As for the rights of the unborn, I know of no existing policy that is going to make a difference. It simply won’t happen precisely because at bottom this challenge is a spiritual matter requiring a spiritual solution. Once again, the means must be proportionate to the end.

    I remember very clearly when the Hyde Amendment became law. I felt a thrill, thinking that finally something was going to be done about such questions. That was in the early 1970s. But it really did nothing other than stop the flow of money. Since then, the rise in the incidence of abortion has been dramatic. The means were not proportionate to the end.

    I also remember when the March to Life began here in Washington. Congressional offices were unprepared for what would happen. One of my friends was the Chief of Staff to a newly elected congressman. All of a sudden these hordes of people descended upon his office; Unknown to him, this horde had representatives from both sides of the debate — pro-life and pro-choice. He let both groups into the Congressman’s office at the same time, and when the Congressman answered one group it made the others mad. It was a damn mess.

    I also remember another office who had prepared two letters on the issue to go out to his constituents. One letter was address to 120,000 pro-life constituents, and the other to the 138.000 pro-choice, constituents. Well, guess what happened. The night computer operator got the letters mixed up and sent the pro-life letters to the pro-choice people, and vice versa.

    I say all this to underscore the kind of thing that happens. This has been going on for 35 years. No results.

  23. RonPaulForNow permalink
    January 28, 2008 7:33 pm

    I will probably be voting 3rd party. I don’t find any Democrat acceptable on abortion and I don’t find any Republican, save Paul, acceptable on war. OK so war isn’t intrinsically evil but anyone who could not see that this war was unjust is unfit to lead IMO.

  24. January 28, 2008 7:58 pm

    MZ Forrest,

    “My problem with the Democratic candidates is that they seem to embrace abortion as a positive good.”

    If your statement were true, your point would be compelling. But, it’s not that simple.

    One cannot conflate pro-choice and pro-abortion. They are not the same. Most who are pro-choice are not pro-abortion. Some are; most aren’t.

    The pro-choice concern is primarily with the intrusion of the Federal government into the lives of individuals. It’s about personal freedom. This is a reasonable concern.

    When it comes to the legal route, I agree with you. The legal course has no future.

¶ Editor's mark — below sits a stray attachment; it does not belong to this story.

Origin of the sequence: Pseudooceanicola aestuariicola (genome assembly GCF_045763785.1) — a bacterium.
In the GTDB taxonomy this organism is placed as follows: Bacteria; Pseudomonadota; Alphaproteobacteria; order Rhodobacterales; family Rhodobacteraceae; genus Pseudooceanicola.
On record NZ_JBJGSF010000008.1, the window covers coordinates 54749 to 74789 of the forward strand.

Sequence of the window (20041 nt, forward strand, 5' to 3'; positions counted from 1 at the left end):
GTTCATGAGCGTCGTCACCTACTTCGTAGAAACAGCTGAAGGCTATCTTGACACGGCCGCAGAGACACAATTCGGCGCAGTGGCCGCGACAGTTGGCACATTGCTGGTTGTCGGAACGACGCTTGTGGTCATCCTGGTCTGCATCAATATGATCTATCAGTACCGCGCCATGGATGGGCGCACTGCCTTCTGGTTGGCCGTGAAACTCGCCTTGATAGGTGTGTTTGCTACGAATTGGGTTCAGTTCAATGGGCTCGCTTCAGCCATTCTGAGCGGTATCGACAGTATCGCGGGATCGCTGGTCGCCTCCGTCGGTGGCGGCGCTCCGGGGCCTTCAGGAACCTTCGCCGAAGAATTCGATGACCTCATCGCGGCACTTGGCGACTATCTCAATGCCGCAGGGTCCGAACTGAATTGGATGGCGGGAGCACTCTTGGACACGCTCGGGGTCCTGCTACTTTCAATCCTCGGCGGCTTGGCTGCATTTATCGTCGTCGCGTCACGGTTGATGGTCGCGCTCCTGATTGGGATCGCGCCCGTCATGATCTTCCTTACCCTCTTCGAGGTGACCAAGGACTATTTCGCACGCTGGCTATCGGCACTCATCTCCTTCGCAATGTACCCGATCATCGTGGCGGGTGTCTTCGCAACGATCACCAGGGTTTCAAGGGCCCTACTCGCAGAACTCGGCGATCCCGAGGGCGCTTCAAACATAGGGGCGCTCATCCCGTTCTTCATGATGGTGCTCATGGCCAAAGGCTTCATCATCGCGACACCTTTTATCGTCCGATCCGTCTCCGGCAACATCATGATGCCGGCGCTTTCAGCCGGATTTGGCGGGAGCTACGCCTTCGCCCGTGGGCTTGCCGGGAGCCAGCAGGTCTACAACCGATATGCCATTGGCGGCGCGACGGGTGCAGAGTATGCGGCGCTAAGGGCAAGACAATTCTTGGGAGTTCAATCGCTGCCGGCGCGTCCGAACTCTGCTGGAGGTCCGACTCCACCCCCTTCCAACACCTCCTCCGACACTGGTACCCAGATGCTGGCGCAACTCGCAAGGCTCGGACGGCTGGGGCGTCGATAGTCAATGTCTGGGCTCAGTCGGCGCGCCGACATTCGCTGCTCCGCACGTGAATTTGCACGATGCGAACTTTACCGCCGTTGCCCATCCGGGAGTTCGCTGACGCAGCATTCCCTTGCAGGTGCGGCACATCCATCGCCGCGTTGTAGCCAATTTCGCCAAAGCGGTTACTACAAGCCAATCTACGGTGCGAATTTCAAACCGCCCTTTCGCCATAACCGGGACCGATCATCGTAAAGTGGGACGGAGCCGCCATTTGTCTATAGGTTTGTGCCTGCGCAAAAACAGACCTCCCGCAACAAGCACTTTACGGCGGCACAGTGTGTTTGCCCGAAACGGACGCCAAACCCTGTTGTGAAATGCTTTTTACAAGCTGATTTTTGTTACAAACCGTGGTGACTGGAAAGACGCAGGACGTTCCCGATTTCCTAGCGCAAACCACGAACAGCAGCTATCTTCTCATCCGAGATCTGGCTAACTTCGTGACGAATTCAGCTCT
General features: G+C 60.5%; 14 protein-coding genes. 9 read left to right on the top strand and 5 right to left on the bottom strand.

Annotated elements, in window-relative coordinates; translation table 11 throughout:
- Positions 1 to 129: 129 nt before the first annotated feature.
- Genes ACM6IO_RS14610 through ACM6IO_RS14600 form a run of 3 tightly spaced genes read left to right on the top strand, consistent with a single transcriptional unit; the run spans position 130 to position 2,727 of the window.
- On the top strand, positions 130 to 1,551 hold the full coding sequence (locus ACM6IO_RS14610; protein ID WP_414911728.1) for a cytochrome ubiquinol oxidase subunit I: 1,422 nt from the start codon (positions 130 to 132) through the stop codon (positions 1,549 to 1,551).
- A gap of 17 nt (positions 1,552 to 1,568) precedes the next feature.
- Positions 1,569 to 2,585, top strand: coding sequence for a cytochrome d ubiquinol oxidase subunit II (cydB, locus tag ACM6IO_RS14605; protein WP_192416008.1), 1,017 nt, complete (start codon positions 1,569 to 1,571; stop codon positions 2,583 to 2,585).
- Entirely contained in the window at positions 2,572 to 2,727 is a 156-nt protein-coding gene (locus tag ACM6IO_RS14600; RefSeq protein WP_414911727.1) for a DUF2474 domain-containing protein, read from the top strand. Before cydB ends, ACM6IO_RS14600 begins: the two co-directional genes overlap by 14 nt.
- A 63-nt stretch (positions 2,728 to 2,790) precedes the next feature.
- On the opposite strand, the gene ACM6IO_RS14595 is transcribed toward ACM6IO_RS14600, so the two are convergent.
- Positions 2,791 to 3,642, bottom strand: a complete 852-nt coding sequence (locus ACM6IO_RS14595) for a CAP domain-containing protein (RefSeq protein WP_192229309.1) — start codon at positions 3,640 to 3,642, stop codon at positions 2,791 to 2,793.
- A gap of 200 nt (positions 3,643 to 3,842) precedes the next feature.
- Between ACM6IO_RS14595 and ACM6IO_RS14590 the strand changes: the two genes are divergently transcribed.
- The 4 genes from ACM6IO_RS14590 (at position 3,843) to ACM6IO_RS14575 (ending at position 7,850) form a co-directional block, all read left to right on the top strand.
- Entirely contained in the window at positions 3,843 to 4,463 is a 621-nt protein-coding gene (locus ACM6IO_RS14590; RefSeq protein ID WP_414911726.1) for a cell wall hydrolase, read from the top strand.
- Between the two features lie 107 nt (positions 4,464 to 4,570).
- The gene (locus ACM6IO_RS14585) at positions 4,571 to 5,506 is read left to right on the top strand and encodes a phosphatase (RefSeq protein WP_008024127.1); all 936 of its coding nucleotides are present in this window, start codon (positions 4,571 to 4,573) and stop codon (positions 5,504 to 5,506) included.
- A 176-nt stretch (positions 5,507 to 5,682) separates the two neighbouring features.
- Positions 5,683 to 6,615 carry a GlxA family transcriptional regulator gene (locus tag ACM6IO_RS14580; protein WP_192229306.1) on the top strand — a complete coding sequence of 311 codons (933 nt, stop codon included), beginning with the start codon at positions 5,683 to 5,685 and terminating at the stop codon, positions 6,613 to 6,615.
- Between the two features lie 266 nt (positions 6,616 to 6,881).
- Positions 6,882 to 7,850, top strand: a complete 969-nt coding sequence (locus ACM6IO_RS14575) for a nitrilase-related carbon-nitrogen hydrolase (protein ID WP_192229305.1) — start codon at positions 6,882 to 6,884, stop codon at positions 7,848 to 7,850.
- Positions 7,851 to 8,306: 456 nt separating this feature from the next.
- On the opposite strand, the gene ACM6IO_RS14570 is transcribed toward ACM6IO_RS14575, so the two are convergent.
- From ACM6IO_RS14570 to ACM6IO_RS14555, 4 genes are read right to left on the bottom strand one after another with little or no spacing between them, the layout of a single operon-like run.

Even if decisions are eventually returned to the states, it still becomes a matter of choice, doesn’t it. But in such case, the choice is abstract and distant from the person. Indeed, the choice of state legislatures will be based on numbers. At least when the women herself decides, a personal and existential dimension preserved. Moral persuasion then becomes an option.

    The best approach is to change “hearts and minds.” It’s a difficult journey. But it is a way that reaches into the very fabric of the person. It touches the wellsprings of human behavior.

  25. M.Z. Forrest permalink
    January 28, 2008 8:06 pm

    The idea that one can support the “freedom” of abortion without supporting abortion itself is a perversion of the definition of freedom. The bishops have made clear “I’m personally opposed, but…” is not acceptable position on abortion. Regardless, in speeches to Planned Parenthood earlier last year, both candidates made clear their affection for abortion. In the New Hampshire fiasco, Obama affirmed that he indeed saw abortion as a positive good when attacked by Clinton as being weak on ‘choice.’

  26. M.Z. Forrest permalink
    January 28, 2008 8:07 pm

    As for the best approach, part of that approach has to be to stop affirming that abortion is a positive good. You cannot change the culture until that is done.

  27. Donald R. McClarey permalink
    January 28, 2008 11:46 pm

    I would never vote for McCain in a primary. In a general election against either Obama or Clinton, two total pro-aborts, I will unhesitatingly vote for him if he is the nominee. I will under no circumstance vote for total pro-abort Giuliani, but fotunately he appears to have very little chance of gaining the nomination.

  28. January 29, 2008 12:21 am

    Give me an Aragorn, a Faramir, or a Samwise Gamgee. Heck, I’d take a repentant Boromir over this crop.